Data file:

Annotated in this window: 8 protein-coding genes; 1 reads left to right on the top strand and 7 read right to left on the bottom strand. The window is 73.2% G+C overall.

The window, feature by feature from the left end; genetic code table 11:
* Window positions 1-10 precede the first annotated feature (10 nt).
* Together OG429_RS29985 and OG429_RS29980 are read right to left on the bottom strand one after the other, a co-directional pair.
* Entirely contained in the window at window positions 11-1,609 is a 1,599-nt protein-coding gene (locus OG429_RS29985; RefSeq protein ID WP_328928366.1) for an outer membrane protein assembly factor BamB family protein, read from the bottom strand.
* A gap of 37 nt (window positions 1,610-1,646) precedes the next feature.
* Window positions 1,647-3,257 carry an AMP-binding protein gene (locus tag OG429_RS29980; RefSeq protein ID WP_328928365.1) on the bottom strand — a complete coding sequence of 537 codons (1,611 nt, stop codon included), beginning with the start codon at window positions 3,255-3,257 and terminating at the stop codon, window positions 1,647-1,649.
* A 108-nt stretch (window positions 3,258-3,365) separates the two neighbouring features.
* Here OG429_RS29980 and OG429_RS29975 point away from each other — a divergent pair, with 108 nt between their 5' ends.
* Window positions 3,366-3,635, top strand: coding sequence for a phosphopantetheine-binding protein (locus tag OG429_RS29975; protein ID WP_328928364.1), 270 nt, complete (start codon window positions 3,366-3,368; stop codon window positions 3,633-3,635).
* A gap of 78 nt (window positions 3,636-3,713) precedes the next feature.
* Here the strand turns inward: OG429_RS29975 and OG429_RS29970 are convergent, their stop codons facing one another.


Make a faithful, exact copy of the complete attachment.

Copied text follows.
Annotated in this window: 8 protein-coding genes; 1 reads left to right on the top strand and 7 read right to left on the bottom strand. The window is 73.2% G+C overall.

The window, feature by feature from the left end; genetic code table 11:
* Window positions 1-10 precede the first annotated feature (10 nt).
* Together OG429_RS29985 and OG429_RS29980 are read right to left on the bottom strand one after the other, a co-directional pair.
* Entirely contained in the window at window positions 11-1,609 is a 1,599-nt protein-coding gene (locus OG429_RS29985; RefSeq protein ID WP_328928366.1) for an outer membrane protein assembly factor BamB family protein, read from the bottom strand.
* A gap of 37 nt (window positions 1,610-1,646) precedes the next feature.
* Window positions 1,647-3,257 carry an AMP-binding protein gene (locus tag OG429_RS29980; RefSeq protein ID WP_328928365.1) on the bottom strand — a complete coding sequence of 537 codons (1,611 nt, stop codon included), beginning with the start codon at window positions 3,255-3,257 and terminating at the stop codon, window positions 1,647-1,649.
* A 108-nt stretch (window positions 3,258-3,365) separates the two neighbouring features.
* Here OG429_RS29980 and OG429_RS29975 point away from each other — a divergent pair, with 108 nt between their 5' ends.
* Window positions 3,366-3,635, top strand: coding sequence for a phosphopantetheine-binding protein (locus tag OG429_RS29975; protein ID WP_328928364.1), 270 nt, complete (start codon window positions 3,366-3,368; stop codon window positions 3,633-3,635).
* A gap of 78 nt (window positions 3,636-3,713) precedes the next feature.
* Here the strand turns inward: OG429_RS29975 and OG429_RS29970 are convergent, their stop codons facing one another.